There's alot of information on the Harlan Estate "The Maiden" flat wooden wine case. No problem on quickly identifying.

Another one:

The Nickel and Nickel also provides alot of winery details, and also even provides the grape type (Cabernet Sauvignon). My favorite aspect of the winery is that they use the special single vineyard style of Burgundy and the grape vines of Bordeaux for planting in Napa Valley. This is why Nickel and Nickel is so famous. 

Last on the Napa list is the most prominent wine of all of Napa: Screaming Eagle

Some Screaming Eagle crates have details on them and some don't. If you get into fine domestic wines, your going to hear about Screaming Eagle very quickly. This is probably why Screaming Eagle doesn't provide many identifying details. Every US domestic wine enthusiast is familiar with it.

So we've gone through France, Italy and Napa. Up next is the Spain:

Spain is often confused with Italy and vice-versa if your not familiar. This is especially the case if your wine enjoyment focus is primarily US domestic, and are unfamiliar with the nuances of the Mediterranean wine world.

Spanish vineyards are usually confused with Italian vineyards because there's so few details on them:

There are 2 subtle indications that this is a Spanish vineyards:
  • La Nieta is a specific dialect of the Spanish language that can only be found in Spain
  • The Spanish style architecture. 
Here's another:

Same situation on the Spanish architecture, but the name indicates a possible Italian vineyard (but not really). Names of Italian wines are usually more elegant and elaborate. A one word name tends to be more modern and indicative of the New World.

This is a difficult Spanish vineyard to determine:

Remember the "Riserva" on the Castel Giocondo? Here's where that comes into play. Take a look at the fanciful text lettering below the Prado Enea and you'll notice "Gran Reserva". This is clearly a Spanish winery. Riserva = Italy and Reserva = Spain.

Another tricky Spanish vineyard:

Another point on regional dialects of the Spanish language: Bodegas = Spain and Bodega = South America

Lastly we explore South America, Portugal and Australia:

You'll generally find alot of details and indicators from vineyards in these countries. This Almaviva is a good example:

Clearly from Chile and includes all the details you need plus the vintage. It's made by Baron Phillippe Rothschild so you know it's going to be both good and pricey. 

Here's another Baron Rothschild vineyard and it's also from Chile. Has lots of details too.

There aren't many South American vineyards and fortunately they're easy to detect. One of the most famous from Argentina is below:

Fortunately the Achval Ferrer details that it's from Argentina on the bottom right hand side. Not all Argentinian crates or boxes have this detail though, so the "Bodega" dialect aspect will at least allow you to narrow down a region if needed.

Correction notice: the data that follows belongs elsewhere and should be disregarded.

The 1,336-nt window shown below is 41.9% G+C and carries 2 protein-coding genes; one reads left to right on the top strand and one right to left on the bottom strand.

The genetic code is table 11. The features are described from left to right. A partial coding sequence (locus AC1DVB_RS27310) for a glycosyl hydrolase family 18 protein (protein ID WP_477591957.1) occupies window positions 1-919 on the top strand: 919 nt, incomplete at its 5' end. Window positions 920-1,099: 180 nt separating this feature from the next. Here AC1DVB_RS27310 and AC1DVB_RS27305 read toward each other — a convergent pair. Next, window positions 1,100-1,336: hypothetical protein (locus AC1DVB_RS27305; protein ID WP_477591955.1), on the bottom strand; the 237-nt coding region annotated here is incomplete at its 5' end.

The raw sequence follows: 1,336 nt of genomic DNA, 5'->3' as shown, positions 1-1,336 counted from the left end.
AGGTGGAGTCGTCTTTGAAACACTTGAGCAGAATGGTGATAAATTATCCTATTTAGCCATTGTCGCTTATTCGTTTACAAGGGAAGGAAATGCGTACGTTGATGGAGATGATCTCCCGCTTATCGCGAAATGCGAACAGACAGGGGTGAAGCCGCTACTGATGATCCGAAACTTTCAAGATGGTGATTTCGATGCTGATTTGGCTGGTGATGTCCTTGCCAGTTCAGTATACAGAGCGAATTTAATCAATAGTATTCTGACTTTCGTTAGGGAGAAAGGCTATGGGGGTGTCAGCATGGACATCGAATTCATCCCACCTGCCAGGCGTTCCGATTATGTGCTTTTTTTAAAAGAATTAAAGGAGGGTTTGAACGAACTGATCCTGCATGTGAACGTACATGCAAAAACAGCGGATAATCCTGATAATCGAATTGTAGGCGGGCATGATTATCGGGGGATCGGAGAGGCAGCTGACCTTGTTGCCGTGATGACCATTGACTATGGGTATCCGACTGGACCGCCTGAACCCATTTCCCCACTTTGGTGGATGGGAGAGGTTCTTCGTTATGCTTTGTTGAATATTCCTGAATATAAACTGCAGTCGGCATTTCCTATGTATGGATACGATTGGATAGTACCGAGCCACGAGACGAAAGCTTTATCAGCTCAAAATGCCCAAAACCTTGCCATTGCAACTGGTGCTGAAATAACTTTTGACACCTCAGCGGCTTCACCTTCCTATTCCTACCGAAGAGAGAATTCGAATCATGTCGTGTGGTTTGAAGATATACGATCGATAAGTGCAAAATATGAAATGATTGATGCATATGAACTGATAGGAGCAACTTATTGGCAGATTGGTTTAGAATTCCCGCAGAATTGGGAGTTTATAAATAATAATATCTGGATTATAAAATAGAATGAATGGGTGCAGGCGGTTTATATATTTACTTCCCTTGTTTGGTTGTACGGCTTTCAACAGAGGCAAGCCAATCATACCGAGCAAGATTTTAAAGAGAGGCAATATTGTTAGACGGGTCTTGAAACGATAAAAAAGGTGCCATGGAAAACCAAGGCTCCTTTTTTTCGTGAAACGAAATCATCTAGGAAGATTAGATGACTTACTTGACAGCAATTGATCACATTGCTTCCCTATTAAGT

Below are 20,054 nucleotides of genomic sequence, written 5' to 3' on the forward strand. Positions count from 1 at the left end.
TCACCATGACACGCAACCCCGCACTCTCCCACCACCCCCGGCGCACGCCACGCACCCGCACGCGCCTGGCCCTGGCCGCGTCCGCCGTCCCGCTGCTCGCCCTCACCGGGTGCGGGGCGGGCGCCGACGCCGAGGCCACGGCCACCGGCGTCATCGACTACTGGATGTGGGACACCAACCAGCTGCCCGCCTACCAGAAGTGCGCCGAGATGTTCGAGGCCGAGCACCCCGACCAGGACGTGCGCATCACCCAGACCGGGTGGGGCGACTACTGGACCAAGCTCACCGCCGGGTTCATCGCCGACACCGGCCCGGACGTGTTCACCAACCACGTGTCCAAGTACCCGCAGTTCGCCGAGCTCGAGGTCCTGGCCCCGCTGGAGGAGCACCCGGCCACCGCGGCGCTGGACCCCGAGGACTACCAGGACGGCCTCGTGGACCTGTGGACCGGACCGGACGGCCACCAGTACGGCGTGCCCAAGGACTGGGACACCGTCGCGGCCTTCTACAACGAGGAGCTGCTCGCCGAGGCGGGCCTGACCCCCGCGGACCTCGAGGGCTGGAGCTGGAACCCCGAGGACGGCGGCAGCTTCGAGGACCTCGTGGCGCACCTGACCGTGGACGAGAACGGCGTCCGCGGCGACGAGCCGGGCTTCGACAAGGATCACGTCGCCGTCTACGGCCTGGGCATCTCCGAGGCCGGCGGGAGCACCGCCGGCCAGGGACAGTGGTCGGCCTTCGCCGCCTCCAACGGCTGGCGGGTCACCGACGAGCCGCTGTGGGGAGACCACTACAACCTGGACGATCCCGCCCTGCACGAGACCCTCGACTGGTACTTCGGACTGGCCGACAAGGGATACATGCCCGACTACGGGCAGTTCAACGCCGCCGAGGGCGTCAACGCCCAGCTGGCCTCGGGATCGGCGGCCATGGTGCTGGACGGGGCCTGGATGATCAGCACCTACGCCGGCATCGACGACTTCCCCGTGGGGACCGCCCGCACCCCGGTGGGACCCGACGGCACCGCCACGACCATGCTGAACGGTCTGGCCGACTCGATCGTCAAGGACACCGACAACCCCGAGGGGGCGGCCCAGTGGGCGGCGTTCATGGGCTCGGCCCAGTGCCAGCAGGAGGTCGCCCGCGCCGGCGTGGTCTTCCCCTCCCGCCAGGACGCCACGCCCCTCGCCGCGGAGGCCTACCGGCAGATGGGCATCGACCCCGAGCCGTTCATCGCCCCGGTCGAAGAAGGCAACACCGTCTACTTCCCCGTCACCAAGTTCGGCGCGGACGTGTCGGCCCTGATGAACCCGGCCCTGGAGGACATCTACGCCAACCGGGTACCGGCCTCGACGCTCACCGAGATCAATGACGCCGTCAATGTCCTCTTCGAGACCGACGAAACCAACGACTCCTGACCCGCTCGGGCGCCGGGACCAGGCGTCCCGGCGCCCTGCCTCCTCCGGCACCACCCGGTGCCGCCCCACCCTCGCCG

This sums up the two most well known South American wine making countries which are Chile and Argentina. I don't mean to count out the other South American countries that make wine, but none that I know make wooden wine crates or boxes to package their wines.

Australia is next on deck and you can easily confuse them with US domestic or Napa wineries 

I've confused Australian and US domestic wine crates many times. Both have similar styles such as thick wood sides and lettering in English. Australian vineyards however tend to focus more heavily on either the region of Australia they come from, or the name of the vineyard itself. Most domestics display "Napa Valley" or the sub-region (city) that it's from in fairly small text. Australian vineyards on the other hand display those details boldly similar to how the wines themselves are: Also, the most famous grape from Australia is Shiraz.

Another Australian indicator is the fact that the country's wineries don't ever seem to make large 12 bottle wine crates. Most are either medium-sized 6 bottle wine boxes or 6 bottle flat wine cases like below:

Barossa and Clarendon Hills are two of the most well-known and recognized Australian wine making regions.

Last but not least we present Portugal which are by far the easiest wine boxes and crates to recognize. They all say Port on them! 

Portugal is considered an old world wine country but it has an entirely different culture than any other European country. The only similarity that traditional wine has with Port is that they're both made from grapes. Port however elegantly fortifies with Brandy.

In this example we have a very famous Port from Taylor Fladgate that got very high scores from Wine Spectator. The name of this wine is Vargellas Vinha Velha, but it's from the Quinta De Vargellas portfolio. This is another way that Port marches to the beat of it's own drummer.

Wood from Portugal is distinctive in the sense that it's typically more dense and rich colored than most other European wine crates. It tends to last long and age slowly. We had a Port crate from the late 1800's and it was in surprisingly good shape.

Do you have a wine crate or you can't identify? Feel free to send me a picture and I'll try to help


Follow us for special updates!

No comments:

Post a Comment